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Germs that infect humans


Clostridium botulinum

Clostridium botulinum

© Dennis Kunkel Microscopy, Inc.

Microorganism: the bacillus Clostridium botulinum, serotypes A and G.

Disease: botulism (food poisoning)

Occurrence of the disease

Current situation: in 1999, fewer than 15 cases were reported in Canada.

Mechanism of action of the microorganism: C. botulinum is capable of forming spores, which are a very resistant form of the bacterium. When the bacteria or the spores enter the body, often through contaminated food or through a wound a toxin (a poison) produced by the bacteria proceeds to the nervous system, where it blocks a specific molecule known as acetylcholine. This molecule is responsible for the transmission of messages between nerve cells. In blocking acetylcholine, the disease interferes with the transmission of messages in the nervous system, which eventually will cause paralysis.

Symptoms of the disease: disturbed vision, difficulty in swallowing and speaking, muscular weakness, nausea, and vomiting.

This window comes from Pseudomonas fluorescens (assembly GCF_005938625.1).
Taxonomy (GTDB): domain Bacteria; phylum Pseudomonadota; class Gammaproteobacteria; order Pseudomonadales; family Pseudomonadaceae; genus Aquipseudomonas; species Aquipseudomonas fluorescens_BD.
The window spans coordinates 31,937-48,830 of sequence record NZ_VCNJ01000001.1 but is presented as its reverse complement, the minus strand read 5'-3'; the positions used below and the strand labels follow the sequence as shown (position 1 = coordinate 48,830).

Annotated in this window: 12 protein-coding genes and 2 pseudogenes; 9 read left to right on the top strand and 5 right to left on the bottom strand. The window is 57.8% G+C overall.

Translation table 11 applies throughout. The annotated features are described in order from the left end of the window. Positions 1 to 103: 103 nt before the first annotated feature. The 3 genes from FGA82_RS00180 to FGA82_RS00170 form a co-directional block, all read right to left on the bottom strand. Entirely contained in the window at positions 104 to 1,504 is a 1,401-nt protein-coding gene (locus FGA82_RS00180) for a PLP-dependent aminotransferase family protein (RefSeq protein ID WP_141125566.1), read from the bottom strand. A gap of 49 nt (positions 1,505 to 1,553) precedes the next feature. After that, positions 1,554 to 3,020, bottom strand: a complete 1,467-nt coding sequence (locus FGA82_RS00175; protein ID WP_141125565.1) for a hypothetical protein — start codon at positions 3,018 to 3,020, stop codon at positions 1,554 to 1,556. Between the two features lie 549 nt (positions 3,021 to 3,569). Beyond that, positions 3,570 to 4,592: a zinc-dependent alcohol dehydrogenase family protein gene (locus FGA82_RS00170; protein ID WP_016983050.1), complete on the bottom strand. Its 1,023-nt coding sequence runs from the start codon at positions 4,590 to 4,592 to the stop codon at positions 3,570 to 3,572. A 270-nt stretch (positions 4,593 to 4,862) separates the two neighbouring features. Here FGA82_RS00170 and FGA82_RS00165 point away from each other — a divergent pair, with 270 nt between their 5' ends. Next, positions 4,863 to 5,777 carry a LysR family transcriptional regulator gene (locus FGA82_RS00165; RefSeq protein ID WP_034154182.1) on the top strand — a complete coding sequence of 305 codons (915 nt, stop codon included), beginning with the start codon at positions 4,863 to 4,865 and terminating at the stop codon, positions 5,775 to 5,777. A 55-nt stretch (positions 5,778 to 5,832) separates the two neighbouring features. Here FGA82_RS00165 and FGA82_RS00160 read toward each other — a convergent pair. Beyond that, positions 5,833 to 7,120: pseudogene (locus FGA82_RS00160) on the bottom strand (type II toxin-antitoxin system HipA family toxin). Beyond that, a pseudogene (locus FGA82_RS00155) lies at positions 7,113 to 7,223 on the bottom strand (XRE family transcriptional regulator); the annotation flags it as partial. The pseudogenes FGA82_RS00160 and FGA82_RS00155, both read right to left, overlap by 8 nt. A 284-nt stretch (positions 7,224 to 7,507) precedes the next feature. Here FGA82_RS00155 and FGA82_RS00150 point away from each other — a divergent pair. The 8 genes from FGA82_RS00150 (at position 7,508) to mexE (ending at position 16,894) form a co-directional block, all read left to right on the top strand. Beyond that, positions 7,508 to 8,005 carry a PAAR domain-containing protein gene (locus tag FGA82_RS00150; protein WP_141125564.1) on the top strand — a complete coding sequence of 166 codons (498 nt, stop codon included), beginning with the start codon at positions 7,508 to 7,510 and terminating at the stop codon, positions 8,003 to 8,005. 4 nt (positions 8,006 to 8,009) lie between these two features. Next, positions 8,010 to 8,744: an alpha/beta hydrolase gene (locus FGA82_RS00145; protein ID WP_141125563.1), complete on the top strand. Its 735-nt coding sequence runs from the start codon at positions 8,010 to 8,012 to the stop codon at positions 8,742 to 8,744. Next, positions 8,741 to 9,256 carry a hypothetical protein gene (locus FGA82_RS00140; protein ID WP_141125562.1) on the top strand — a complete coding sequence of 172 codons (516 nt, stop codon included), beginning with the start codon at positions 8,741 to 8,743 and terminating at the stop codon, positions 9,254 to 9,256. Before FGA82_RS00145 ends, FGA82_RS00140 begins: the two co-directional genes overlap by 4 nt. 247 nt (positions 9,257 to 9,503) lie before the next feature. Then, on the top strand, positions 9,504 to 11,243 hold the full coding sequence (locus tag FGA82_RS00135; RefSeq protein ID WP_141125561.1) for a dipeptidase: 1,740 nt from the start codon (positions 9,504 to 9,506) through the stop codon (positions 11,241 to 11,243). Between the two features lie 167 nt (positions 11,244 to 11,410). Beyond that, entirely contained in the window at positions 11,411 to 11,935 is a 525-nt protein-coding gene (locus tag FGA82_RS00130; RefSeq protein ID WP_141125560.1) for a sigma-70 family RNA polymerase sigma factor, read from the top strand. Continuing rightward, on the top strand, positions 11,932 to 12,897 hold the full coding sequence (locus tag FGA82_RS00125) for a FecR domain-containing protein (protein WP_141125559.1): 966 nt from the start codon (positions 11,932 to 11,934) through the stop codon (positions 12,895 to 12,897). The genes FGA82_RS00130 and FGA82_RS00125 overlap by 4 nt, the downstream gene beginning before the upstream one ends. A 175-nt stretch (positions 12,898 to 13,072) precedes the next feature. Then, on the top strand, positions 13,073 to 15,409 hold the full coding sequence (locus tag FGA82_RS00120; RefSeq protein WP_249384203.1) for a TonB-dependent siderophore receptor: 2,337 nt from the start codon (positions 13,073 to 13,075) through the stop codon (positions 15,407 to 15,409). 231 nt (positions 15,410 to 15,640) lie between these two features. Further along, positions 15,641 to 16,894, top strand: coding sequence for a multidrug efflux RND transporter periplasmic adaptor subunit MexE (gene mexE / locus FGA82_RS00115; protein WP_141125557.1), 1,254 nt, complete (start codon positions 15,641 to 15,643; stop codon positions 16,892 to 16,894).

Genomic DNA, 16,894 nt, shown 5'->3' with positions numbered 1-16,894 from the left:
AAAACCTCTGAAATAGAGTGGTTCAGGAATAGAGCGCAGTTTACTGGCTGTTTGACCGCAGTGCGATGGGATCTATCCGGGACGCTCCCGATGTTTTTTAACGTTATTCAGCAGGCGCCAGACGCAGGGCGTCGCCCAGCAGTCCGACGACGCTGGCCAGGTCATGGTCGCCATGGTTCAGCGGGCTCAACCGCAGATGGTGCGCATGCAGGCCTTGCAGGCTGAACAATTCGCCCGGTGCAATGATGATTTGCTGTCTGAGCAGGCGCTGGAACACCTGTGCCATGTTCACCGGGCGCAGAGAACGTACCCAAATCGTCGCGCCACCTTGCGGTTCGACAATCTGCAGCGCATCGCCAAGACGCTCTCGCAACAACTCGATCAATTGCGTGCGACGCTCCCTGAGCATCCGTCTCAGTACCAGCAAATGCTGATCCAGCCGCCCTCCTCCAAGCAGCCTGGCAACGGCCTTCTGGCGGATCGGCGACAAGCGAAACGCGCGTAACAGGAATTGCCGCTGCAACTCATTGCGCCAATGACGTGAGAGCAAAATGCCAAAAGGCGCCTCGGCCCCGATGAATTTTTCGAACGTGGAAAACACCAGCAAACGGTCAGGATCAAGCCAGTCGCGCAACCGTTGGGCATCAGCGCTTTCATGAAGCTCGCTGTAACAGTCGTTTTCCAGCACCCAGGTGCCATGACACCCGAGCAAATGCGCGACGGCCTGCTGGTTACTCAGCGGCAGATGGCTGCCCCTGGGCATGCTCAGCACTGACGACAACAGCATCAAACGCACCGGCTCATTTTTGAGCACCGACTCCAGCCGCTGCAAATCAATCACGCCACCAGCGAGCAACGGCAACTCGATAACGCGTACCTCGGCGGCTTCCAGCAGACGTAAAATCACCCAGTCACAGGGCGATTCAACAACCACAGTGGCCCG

Incubation period: 12 to 36 hours

Contagious period: the disease is generally not spread from person to person.

Hosts: spores of the bacterium C. botulinum are found in soil around the world.

Transmission: infection generally occurs when food is not heated sufficiently during the canning process to kill the spores of C. botulinum.

Discoverer of the microorganism: Van Ermengem in 1896.

Treatment: intravenous antitoxin administered as quickly as possible.

Geographical distribution of the microorganism: worldwide

Prevention: strict adherence to safety regulations in the food industry, and education of the public concerning safe methods of home canning. Honey should not be given to infants before one year of age. Avoid using the contents of cans that appear swollen, or that have a bad odor. A person who suspects that he or she has eaten contaminated food should go immediately to a hospital for stomach pumping.

Vaccine: not available.